Please correct me if I’m wrong, but I’ve read that the reason why we use significant figures is to avoid making the result of a calculation more accurate than the starting values prior to the calculation. For example, if we were seeking the ratio of two weights, lets call them A and B, using a cheap scale and an expensive scale we could get the following varied results:

Cheap Scale $$A = 34 \space oz$$ $$B = 23 \space oz$$

Expensive Scale $$A = 34.0000 \space oz$$ $$B = 23.0000 \space oz$$

Computing the ratio $\frac{A}{B}$ using a calculator we get the following value: $$\frac{34}{23} = 1.47826$$ Now this is a correct ratio depending on the scale used (ie the cheap scale could not have produced such an accurate measurement given the starting values) This leads to the following question:

Why are the zeros behind a decimal point ignored if they are just place holders?

For example, the value 0.000023 oz only has two significant figures, but isn’t that value something only a very fine tuned scale could measure (keeping in line with the previous weight example). So why are these zeros ignored?


2 Answers 2


This is part of the reason I really don't like the way we teach significant figures. What's really important isn't the number of digits you have, but rather the uncertainty in your measurements. I think significant figures are taught as an approximation to the proper uncertainty analysis, but it really seems to be not worth the trouble.

What's really going on is this: when you say $A = 34$ oz, you're actually saying that $A$ is closer to 34 oz than it is to either 35 oz or to 33 oz. In other words, you mean $A = (34 \pm 1)$ oz. Likewise, when you say $A = 34.0$ oz, you're really saying $A = (34.0 \pm 0.1)$ oz. And in the final example you give, when you say $A = 0.000023$ oz $= 2.3 \times 10^{-5}$ oz, you're actually saying $A = (2.3 \pm 0.1)\times 10^{-5}$ oz.

The more precise way to do things is to use the uncertainty you have for each measurement, and use the rules for propagation of uncertainties to get the uncertainty in your final answer. One advantage of using the uncertainties is that your uncertainty won't always be 1 unit of your least significant digit, but the rules for propagating significant digits essentially imply that. Using sig figs usually gets close to the answer you would get from properly using uncertainties, but there are some cases where the result is really weird.

To answer your main question directly, you ignore those placeholder zeros because they don't affect the fractional uncertainty of the quantity you're looking at. Keeping them would give you an answer very different from the proper uncertainty analysis.

but isn’t that value something only a very fine tuned scale could measure?

Not necessarily. The cost of an instrument is much more closely related to the relative precision of its output, rather than the absolute precision. If all you're trying to do is weigh things with masses between $1 \times 10^{-5}$ and $1 \times 10^{-4}$ oz, then you don't care at all if your scale can measure 1 oz. But if you have objects that are 1 oz and $1 \times 10^{-5}$ oz, and you care about the difference, then you'll need a really precise scale.

  • 3
    $\begingroup$ If A=34, and this implies it is closer to 34 than to 33, or 35, the the error implies is 0.5 and not 1. Or am I wrong here? $\endgroup$ Commented Sep 22, 2016 at 4:58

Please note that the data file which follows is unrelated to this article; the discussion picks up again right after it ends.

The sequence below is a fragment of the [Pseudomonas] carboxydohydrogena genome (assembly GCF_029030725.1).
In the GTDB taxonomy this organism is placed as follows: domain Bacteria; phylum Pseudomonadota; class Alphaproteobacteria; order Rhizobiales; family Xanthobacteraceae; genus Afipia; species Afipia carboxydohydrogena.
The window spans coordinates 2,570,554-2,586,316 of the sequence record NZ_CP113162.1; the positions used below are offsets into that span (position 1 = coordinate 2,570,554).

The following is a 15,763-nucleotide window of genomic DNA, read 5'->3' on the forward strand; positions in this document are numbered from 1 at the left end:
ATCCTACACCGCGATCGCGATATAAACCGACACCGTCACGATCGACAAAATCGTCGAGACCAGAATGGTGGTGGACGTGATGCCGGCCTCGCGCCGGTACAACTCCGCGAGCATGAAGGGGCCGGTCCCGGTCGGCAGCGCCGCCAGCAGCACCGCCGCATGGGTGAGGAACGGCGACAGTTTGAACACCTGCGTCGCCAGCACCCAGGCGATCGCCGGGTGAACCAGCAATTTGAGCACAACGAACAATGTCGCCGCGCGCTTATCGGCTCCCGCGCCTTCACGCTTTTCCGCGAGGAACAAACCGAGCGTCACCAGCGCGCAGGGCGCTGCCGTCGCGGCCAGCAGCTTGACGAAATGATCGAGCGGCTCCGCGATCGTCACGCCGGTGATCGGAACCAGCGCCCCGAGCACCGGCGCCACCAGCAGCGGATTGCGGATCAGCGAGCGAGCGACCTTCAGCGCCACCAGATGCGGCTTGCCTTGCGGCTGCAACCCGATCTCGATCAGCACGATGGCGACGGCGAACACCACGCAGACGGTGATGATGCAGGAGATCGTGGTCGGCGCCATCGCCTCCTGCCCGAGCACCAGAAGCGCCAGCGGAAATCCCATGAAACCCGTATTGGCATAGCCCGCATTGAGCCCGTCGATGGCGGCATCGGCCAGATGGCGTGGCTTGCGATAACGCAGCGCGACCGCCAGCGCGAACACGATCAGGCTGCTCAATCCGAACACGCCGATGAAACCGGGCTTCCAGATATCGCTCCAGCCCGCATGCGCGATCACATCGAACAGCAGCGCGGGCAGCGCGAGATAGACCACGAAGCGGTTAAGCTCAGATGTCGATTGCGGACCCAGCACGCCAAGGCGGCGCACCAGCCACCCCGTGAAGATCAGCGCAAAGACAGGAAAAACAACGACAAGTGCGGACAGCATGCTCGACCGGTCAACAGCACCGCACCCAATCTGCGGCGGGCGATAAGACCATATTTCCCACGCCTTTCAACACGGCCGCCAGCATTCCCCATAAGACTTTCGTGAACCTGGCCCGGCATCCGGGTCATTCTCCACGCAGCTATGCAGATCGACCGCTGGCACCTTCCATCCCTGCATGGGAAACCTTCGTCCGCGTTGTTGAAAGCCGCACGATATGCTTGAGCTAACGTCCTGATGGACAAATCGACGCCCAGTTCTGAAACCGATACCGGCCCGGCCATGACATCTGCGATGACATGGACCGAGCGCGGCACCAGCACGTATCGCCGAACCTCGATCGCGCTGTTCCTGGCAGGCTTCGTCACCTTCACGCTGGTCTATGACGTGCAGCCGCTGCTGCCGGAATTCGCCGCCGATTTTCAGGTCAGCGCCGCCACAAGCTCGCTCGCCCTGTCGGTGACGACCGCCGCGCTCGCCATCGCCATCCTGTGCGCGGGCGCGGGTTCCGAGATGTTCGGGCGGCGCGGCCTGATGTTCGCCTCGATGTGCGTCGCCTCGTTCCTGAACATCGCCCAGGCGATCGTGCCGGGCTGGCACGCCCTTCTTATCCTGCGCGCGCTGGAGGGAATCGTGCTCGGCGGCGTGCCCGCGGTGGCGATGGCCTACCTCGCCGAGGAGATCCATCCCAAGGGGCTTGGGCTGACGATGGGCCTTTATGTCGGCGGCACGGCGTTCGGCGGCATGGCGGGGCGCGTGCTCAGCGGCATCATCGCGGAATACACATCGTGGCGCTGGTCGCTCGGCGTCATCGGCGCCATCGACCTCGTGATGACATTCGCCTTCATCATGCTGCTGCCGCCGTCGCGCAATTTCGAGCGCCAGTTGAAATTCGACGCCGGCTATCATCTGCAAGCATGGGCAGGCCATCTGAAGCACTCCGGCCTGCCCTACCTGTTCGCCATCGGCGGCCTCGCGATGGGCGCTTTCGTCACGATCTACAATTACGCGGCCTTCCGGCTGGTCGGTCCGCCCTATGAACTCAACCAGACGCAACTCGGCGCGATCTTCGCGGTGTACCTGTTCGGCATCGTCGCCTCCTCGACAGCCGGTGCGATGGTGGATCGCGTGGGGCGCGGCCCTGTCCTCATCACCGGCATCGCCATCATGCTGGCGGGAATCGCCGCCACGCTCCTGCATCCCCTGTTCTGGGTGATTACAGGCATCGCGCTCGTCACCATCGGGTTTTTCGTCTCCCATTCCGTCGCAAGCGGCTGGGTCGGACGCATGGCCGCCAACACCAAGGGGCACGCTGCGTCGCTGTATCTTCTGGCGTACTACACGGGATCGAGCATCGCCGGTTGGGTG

• $\begingroup$ @Martin-マーチン I think we should interprete closer as most probable. So we are assuming this human or machine is near the mean, but it could be 33 or 35 $\endgroup$
    – user43021
    Commented Sep 16, 2018 at 6:27

In your example 0.000023 oz does indeed have two significant figures. It is indeed probably something only a very fine tuned scale could measure.

Now consider that you add that mass to another sample that you measured with the much less accurate scale, let's say the other scale measured that other weight as 23 oz. Both have two significant figures, but considering the weight read by the inaccurate scale, you have no legitimate idea whether it is really 23.28125 oz or 22.87284 oz, or some other number for that matter.

What you do know is that it probably falls within some range of values, we usually look at the last significant digit and if the uncertainty is not mentioned we can assume it is +/- 2%. That means the value 1.0 oz might be somewhere between 0.98 oz and 1.02 oz.

So now when we add the two masses together, we do not want decimals since 23 oz has none. The result is 23.000023 oz. Which is 23 oz knowing that we can only go down to the ones place. The reason is that you have no clue whether it is 23.38125 oz + .000023 oz, or 22.87284 oz + .000023 oz, or any other values for that matter. The fact is that these zero's are not ignored, they are giving us the magnitude of the number. But when we do something with them in conjunction with some other uncertain numbers, we cannot be sure of the result to high certainty. One rotten apple spoils the whole barrel.

Now in this scenario described above, even if we said 0.000023 oz has 6 significant figures. The other number 23 oz still has only two. Therefore we must go with 2.

When we divide or multiply we count the sig figs. 23 oz has 2 sig figs, so our result of multiplying should have 2 as well. So how many times greater is the inaccurate weight (23 oz) compared to the accurate weight (0.000023 oz). 23 oz / 0.000023 oz ~= 1000000 times greater. Notice that the number 1000000 has only 1 significant figure. We want two significant figures so we write. $1.0 * 10^6$


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